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The picture-frame dealer

BY HARRY PINCUS | Every season, at the outdoor art show in Greenwich Village, a little old man with a hat and a checkered sport coat would come by, carrying two shopping bags from The Pushcart, a popular discount emporium. The shopping bags were full of old picture frames which the old man was selling, for a dollar or two, to the street artists.

We became friends, and Isidore Shuket told me that he had been selling frames to the artists of Greenwich Village for decades. He vividly remembered a disheveled Arshile Gorky, as well as many other painters you would find at the Museum of Modern Art these days, from when they were selling their pictures on the street.

Isidore Shuket was devout. (Photo by Harry Pincus)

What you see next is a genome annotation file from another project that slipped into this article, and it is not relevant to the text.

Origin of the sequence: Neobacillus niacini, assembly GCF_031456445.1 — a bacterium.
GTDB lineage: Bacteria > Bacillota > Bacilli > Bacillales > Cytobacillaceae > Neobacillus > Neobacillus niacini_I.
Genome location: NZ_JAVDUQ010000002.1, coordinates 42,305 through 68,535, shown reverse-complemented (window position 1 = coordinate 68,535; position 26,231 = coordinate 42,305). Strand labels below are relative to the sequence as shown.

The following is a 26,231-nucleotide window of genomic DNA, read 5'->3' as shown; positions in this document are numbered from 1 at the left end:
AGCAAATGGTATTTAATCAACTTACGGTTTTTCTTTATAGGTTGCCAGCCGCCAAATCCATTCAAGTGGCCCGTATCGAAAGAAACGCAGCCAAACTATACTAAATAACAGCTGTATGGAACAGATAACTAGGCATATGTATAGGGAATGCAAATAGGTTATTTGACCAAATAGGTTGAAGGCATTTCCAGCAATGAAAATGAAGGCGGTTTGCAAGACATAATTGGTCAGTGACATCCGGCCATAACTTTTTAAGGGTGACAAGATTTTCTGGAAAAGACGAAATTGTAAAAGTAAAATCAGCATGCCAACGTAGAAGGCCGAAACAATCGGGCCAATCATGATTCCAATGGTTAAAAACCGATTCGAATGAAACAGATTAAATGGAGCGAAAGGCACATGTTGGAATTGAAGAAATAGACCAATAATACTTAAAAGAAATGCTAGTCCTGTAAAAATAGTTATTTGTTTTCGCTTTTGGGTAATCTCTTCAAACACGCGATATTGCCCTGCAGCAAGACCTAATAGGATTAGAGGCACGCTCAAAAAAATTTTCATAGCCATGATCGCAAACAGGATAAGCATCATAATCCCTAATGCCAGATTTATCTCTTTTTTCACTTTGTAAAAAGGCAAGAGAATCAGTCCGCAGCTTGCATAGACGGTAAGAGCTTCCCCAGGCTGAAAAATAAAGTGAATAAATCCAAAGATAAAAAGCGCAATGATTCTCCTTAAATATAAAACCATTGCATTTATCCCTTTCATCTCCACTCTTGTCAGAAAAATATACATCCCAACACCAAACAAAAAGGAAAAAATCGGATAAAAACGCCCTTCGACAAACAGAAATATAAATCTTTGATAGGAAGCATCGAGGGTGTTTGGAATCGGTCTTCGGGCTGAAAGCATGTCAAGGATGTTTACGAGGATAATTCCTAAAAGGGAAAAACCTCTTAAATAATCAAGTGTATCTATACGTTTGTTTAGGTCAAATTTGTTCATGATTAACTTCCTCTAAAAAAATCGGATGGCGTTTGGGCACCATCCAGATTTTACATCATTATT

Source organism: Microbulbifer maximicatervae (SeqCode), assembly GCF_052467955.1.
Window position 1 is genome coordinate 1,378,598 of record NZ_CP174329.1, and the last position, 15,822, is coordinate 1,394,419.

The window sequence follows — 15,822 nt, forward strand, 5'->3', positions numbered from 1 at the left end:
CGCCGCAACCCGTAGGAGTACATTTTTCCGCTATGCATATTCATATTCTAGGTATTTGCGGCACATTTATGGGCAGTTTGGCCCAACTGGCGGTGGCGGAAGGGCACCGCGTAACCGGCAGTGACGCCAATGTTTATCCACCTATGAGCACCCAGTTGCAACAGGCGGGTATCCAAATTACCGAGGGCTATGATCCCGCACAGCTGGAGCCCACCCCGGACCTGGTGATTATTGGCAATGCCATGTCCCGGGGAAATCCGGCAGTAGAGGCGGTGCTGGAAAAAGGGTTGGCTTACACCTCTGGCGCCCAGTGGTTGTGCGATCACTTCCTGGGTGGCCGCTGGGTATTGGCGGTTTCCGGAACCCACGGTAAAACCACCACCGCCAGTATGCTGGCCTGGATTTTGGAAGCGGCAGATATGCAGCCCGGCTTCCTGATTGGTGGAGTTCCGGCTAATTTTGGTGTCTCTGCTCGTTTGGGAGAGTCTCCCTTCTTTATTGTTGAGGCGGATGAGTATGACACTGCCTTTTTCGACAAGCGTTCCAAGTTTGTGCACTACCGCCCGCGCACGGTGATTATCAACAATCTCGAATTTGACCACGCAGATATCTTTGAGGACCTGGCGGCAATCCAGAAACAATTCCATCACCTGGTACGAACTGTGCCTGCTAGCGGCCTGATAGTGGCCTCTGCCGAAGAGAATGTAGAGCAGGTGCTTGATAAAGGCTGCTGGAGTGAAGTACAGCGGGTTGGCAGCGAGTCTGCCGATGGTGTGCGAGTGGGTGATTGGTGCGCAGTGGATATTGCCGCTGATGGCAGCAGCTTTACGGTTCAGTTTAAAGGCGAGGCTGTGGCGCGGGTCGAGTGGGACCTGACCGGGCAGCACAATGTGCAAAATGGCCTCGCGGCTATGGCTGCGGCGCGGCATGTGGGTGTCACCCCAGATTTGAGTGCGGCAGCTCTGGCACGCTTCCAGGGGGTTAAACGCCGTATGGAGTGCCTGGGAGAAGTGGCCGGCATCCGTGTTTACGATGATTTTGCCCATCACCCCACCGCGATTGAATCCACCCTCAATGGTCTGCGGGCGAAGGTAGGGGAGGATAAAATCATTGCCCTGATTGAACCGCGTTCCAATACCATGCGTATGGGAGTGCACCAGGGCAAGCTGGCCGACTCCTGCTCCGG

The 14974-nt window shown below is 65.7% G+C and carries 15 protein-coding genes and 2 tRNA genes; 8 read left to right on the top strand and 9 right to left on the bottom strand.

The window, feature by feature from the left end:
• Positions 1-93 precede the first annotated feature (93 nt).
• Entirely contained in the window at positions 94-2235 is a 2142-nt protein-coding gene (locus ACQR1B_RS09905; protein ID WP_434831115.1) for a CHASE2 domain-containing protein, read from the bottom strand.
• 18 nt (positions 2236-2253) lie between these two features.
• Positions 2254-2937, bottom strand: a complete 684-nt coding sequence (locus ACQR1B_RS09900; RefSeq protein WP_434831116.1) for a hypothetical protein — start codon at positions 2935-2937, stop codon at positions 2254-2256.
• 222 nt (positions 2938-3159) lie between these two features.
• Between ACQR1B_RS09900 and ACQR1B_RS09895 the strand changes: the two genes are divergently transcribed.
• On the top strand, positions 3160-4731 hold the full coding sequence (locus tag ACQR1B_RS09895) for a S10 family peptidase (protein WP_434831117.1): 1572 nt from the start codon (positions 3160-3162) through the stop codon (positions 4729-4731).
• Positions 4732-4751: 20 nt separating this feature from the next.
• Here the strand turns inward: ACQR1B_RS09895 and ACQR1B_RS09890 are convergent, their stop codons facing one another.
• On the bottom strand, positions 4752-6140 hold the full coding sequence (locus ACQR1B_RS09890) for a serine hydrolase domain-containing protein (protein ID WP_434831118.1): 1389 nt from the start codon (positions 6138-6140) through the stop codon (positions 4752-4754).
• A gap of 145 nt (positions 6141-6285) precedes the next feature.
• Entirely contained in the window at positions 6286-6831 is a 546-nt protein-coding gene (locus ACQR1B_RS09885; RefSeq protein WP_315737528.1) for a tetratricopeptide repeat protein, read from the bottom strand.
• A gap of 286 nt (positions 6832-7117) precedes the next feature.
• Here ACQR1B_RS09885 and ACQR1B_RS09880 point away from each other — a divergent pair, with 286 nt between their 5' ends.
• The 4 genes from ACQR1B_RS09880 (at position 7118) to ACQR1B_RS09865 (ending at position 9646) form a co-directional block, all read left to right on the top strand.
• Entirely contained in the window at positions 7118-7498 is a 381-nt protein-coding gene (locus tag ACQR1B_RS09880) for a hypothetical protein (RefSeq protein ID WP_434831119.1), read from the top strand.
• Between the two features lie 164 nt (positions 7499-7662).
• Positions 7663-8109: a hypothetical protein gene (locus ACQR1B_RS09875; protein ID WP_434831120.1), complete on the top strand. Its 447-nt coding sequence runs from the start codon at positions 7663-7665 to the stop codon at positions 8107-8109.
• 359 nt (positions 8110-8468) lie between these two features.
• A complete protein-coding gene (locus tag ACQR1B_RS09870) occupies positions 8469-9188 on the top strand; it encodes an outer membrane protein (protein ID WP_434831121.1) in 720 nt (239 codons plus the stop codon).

Mr. Shuket lived in a little apartment on Houston St., next door to the old synagogue, and directly across the street from Katz’s Delicatessen. He invited me over, and showed me his gallery of the 105 beloved souls that he prayed for every day. When he was finished praying, he walked to the river, and fed the pigeons.

Isidore Shuket presented these principles for living, drawn from the Bible and Talmud, to “a young artist” (the writer) in 1982. (Photo by Harry Pincus)

The season came when Mr. Shuket was missing from the outdoor art show. I never saw him again, but I never forgot him.

Here is the wisdom of Isidore Shuket, as transcribed by him, and handed on to me.

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